Quantum computers are all over

the news, but what are they and how do they differ from

conventional computing? If they can be built

economically and at scale quantum computers will

harness properties that extend beyond the

limits of classical physics to offer us exponential

gains in computing power. Classical computers are made

of bits, a unit of information that can either be a 0 or a 1. But in a quantum computer, the

basic unit, known as a qubit, can represent both 0 and 1 at

the same time, a state known as superposition. By stringing together

qubits the number of states that they

could represent rises exponentially,

enabling it to compute millions of possibilities

instantaneously. The applications of

this type of machine could revolutionise fields

from cryptography to chemistry, ranging from materials

science, agriculture, and pharmaceuticals, not to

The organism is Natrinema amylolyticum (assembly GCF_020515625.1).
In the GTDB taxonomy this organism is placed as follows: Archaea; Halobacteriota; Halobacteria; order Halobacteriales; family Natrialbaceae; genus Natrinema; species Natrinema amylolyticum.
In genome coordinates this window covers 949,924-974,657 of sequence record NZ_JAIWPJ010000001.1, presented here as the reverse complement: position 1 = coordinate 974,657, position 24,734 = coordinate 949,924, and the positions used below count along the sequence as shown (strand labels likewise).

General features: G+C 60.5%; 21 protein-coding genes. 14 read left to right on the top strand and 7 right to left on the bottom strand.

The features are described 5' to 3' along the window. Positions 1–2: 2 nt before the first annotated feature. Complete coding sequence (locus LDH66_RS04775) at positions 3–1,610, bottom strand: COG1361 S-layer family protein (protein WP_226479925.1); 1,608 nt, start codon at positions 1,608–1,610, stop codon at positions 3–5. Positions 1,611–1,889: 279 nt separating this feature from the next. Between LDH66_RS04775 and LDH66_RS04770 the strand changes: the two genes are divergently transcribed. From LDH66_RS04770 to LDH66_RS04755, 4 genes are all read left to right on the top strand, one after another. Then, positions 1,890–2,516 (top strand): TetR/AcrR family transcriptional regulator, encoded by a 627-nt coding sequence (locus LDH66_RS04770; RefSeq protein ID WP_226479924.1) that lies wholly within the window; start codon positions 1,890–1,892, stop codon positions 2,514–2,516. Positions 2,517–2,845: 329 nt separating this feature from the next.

mention artificial intelligence and energy. So far, the challenge

has been to scale up the number of qubits to

perform useful calculations while reducing the

number of errors that the qubits are prone to. This week Google has

published a landmark paper in the scientific

journal Nature. It claims to have

built a processor that can perform a very specific

calculation in 200 seconds that would take today’s most

powerful computer 10,000 years to complete. This demonstration is

known as quantum supremacy. This is just the first

step towards creating a useful quantum computer. Next, scientists will have to

build a scaled-up version that can perform real world, useful

calculations, thus achieving the promise of

quantum computing.

## 6 thoughts on “How Google could make the next quantum computing leap | FT”

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Financial Times is the source of fake news.

Quantum is 10-20 years away

When it happens it will mean the end of the human race

incorrect info

200 seconds vs 10,000 years, i guess we already are there, why is this even version not widely used?